After the war, her memoirs became very popular, and she donated all of the profits to the U.S. Relief Fund. On July 5, 1884, a special Act of Congress her an Honorable Discharge from the Army, plus a bonus and a veterans pension of $12 a month. Helping the war effort truly was Edmonds' passion, and she wrote "I am naturally fond of adventure, a little ambitious, and a good deal romantic - but patriotism was the true secret of my success." (8: Magnificent Obsession).

Emma Edmonds died on September 5, 1898 at age 57, and is the only female member of the organization formed after the Civil War by Union Veterans - The Grand Army of the Republic (GAR). She was buried in Houston, Texas, with a limestone marker that says "Emma E. Seelye, Army Nurse."

Looking forward to your comments...

Wednesday, July 6, 2011

112: The Self-Empowered Woman: Senator Kristen Gillibrand

Dear Followers,

The two women pictured above represent a great political story for our time. The woman on the left is Kirsten E. Gillibrand, who was appointed to fill Hillary Clinton's New York Senate by then-governor David A. Paterson. And thanks to her deep-seated belief that more women need to participate in government (7: Magnificent Obsession), the woman on the right (Terri Sewell) ran for a House seat in Alabama, won the election, and became the first black woman ever elected to Congress from that state.

Gillibrand learned about politics from her grandmother, Polly Noonan, who was a high-level worker for the Albany Democratic Women's Club. Ms. Gillibrand (who was known as Tina Rutnik in her youth), would stuff envelopes, answer phones, hand out bumper stickers and fliers, and knock on voters' doors (2: An Early Sense of Direction). In her words, "What I admired so much about [my grandmother] was her passion. I thought 'Someday I may serve, someday I may be a part of this.'"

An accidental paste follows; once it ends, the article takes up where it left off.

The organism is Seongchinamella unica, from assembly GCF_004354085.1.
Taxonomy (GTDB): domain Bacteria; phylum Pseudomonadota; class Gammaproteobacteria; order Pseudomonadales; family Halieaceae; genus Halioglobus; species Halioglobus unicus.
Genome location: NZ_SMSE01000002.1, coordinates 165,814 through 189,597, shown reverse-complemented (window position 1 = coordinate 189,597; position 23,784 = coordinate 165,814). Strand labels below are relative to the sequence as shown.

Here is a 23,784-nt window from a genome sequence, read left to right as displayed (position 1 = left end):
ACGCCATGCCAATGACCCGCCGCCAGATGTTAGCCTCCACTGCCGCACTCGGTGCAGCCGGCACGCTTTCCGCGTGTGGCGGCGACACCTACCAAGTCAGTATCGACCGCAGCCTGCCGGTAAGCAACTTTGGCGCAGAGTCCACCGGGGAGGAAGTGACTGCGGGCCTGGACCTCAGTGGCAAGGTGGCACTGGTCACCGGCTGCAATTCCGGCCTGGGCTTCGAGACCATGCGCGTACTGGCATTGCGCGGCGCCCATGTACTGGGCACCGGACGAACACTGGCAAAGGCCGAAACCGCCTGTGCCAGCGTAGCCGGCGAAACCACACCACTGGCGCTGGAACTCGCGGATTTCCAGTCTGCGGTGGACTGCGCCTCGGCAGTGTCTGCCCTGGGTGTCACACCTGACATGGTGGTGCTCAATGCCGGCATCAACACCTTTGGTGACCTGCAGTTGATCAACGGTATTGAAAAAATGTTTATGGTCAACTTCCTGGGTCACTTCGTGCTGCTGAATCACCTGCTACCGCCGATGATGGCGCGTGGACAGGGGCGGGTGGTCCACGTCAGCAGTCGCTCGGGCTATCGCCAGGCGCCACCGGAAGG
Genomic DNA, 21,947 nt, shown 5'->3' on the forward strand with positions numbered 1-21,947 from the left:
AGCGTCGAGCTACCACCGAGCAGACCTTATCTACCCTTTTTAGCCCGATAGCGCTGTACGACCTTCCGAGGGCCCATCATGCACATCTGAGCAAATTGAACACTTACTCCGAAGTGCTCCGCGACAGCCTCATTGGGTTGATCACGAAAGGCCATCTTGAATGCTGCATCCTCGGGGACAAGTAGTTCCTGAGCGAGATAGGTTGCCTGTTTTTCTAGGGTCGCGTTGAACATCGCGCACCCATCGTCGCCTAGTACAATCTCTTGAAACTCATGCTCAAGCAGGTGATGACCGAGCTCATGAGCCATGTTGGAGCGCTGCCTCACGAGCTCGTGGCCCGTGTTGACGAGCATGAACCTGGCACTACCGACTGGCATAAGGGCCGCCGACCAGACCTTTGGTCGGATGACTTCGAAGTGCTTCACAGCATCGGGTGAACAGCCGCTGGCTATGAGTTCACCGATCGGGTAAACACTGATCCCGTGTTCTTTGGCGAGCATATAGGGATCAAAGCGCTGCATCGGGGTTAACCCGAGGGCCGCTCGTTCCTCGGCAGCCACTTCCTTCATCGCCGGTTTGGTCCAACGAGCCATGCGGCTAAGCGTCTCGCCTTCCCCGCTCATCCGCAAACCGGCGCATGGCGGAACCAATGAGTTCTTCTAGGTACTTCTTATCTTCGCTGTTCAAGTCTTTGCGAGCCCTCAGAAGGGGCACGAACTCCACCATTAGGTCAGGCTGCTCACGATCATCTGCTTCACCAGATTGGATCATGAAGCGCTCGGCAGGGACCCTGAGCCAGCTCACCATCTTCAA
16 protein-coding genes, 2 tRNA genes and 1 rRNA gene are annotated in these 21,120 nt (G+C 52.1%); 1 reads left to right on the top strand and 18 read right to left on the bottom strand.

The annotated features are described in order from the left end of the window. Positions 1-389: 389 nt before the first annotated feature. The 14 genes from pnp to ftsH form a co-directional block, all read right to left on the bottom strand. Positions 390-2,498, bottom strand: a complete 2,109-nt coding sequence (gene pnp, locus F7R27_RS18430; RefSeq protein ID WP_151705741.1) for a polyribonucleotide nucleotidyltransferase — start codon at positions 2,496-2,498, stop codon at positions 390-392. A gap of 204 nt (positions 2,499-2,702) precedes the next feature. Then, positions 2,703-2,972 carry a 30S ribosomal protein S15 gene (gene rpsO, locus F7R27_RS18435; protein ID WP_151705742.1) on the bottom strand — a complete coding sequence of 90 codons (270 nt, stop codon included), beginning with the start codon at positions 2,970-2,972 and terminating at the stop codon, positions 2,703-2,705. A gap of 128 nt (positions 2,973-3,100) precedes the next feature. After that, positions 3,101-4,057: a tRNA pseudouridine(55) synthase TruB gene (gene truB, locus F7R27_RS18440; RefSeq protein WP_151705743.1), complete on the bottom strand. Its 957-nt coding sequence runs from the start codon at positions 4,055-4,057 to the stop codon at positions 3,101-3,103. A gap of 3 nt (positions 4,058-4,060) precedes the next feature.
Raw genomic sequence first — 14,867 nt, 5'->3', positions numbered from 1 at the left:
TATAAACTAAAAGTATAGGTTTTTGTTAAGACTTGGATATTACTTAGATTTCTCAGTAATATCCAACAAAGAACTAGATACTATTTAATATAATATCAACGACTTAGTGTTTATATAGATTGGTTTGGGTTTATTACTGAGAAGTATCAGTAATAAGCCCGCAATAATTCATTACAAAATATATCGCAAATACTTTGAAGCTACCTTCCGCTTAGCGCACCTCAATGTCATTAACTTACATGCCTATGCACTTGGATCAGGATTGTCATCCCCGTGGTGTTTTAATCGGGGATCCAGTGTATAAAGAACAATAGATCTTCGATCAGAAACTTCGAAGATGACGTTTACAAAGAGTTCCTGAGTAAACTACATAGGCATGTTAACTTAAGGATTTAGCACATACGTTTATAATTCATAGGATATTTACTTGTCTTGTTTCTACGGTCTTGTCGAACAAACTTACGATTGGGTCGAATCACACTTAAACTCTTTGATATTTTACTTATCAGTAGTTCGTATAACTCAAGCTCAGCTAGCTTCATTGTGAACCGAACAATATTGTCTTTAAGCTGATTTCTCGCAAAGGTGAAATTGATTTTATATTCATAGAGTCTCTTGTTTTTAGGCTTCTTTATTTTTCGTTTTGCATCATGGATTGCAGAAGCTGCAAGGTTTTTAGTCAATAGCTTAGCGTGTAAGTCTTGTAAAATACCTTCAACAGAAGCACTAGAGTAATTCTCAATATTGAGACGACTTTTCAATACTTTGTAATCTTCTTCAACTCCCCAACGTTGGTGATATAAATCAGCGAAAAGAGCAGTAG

Many seasoned political pros were surprised that Gillibrand was re-elected to her Senate seat because conventional wisdom has always held that "women candidates - aside from the already famous - have trouble raising money" (13: More Than Meets the Eye). But Gillibrand, particularly with the help of EMILY's List, has easily raised millions for her campaigns.

Gillibrand's background is impressive. She attended the Emma Willard School as well as Dartmouth College, where she majored in Asian studies (she was a member of the Kappa Kappa Gamma Sorority). During her college summers she worked as an intern for former Senator Alfonse D'Amato, and she later interned at the United Nations Crime Prevention Branch in Vienna. Gillibrand spent a semester in China in 1986 (first in Beijing, and then in Taichung, Taiwan, and learned to read and write Chinese (she memorized over 2,000 characters) before she left for her semester abroad (10: The Critic Within). That unique language skill has proved popular with many of New York's Asian voters.

Gillibrand graduated from UCLA Law School in 1991, and during the Clinton Administration she served as special council to former U.S. Secretary of Housing and Urban Development, Andrew Cuomo.